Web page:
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Exclusive infant feeding promotion in a high HIV prevalence area: A cross-sectional community-based study in South Africa
Uppsala University, Disciplinary Domain of Medicine and Pharmacy.
(English)Manuscript (preprint) (Other academic)
Keyword [en]
Promotion, Exclusive Breastfeeding, Peer Counselling, HIV, South Africa
Research subject
URN: urn:nbn:se:uu:diva-133191OAI: oai:DiVA.org:uu-133191DiVA: diva2:360318
Available from: 2010-11-02 Created: 2010-11-02 Last updated: 2011-01-13
In thesis
1. Promotion of Exclusive Infant Feeding in South Africa: Community-Based Peer Counselling in high HIV Prevalent Area
Open this publication in new window or tab >>Promotion of Exclusive Infant Feeding in South Africa: Community-Based Peer Counselling in high HIV Prevalent Area
2010 (English)Doctoral thesis, comprehensive summary (Other academic)
Abstract [en]

Despite global efforts, exclusive breastfeeding is rarely practiced in South Africa where infants are at risk of diarrheal infections, malnutrition and HIV transmission. The present study was conceptualized within the context of a multi-country, cluster randomized community-based behavioural intervention known as PROMISE-EBF in South Africa, Burkina Faso, Zambia and Uganda (www.clinicaltrials.gov, no: NCT00397150). The aim of this thesis was to identify and describe contextual factors that are important for the effectiveness of community-based peer counselling with a special focus on the promotion of exclusive breast and formula feeding. This thesis identifies the paradoxes and discrepancies embedded in the notion of community-based “peer” counselling approach, especially in the South African context of poverty, HIV and social distrust. Peer counselling, while perceived useful, was associated with social distrust which might have resulted in reduced effectiveness of the intervention. The thesis further illustrates that, while there is strong support for breast feeding, there was a general openness for early introduction of commercial foods and liquids. Mothers’ perceptions on infant feeding and peer counselling varied substantially according to HIV-status and geographical area. Nevertheless, the infant feeding peer counselling approach neither modified the mothers’ perceptions on feeding nor its associated barriers. Thus, several important barriers to exclusive breastfeeding including the risk for HIV stigmatization still remain. The results of this thesis highlight the need to rethink current approaches to the promotion of exclusive breastfeeding. It further draws attention to the gap between theoretical assumptions inherent in health interventions and the actual dynamic processes and realties of women in low-income high HIV settings.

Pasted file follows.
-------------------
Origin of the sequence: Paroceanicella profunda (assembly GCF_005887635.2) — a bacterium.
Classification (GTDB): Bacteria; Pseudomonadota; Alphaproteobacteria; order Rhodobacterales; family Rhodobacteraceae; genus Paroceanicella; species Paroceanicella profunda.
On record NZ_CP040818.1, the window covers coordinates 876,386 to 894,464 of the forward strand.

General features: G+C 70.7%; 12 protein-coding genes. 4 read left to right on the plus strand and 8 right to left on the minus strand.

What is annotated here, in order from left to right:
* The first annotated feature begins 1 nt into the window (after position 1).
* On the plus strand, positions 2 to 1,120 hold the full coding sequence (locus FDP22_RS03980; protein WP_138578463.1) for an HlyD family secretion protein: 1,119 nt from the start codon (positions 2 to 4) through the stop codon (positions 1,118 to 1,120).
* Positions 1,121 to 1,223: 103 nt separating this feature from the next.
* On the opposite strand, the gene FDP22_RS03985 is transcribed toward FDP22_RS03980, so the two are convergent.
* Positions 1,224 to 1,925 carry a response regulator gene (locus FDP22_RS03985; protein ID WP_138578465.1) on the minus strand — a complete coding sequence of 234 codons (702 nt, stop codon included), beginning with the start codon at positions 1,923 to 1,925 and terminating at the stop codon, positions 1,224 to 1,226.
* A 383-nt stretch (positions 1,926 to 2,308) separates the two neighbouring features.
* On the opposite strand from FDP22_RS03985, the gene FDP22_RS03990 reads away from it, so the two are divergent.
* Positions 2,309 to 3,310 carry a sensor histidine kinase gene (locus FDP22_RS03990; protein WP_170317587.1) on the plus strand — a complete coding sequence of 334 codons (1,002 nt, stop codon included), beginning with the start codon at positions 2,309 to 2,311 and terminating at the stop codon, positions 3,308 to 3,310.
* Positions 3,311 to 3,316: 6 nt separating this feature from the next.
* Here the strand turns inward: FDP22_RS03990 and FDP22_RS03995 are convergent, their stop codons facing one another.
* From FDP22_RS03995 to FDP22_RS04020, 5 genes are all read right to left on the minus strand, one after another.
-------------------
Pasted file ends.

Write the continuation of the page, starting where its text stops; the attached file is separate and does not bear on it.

Place, publisher, year, edition, pages
Uppsala: Acta Universitatis Upsaliensis, 2010. 72 p.
Digital Comprehensive Summaries of Uppsala Dissertations from the Faculty of Medicine, ISSN 1651-6206 ; 619
Promotion, Exclusive Breastfeeding, Formula Feeding, Peer Counselling, HIV, South Africa
National Category
Medical and Health Sciences
Research subject
urn:nbn:se:uu:diva-133199 (URN)978-91-554-7939-8 (ISBN)
Public defence
2010-12-15, Universitetshuset, Sal IX, Biskopsgatan 3, Uppsala, 13:15 (English)
Available from: 2010-11-24 Created: 2010-11-02 Last updated: 2011-01-13Bibliographically approved

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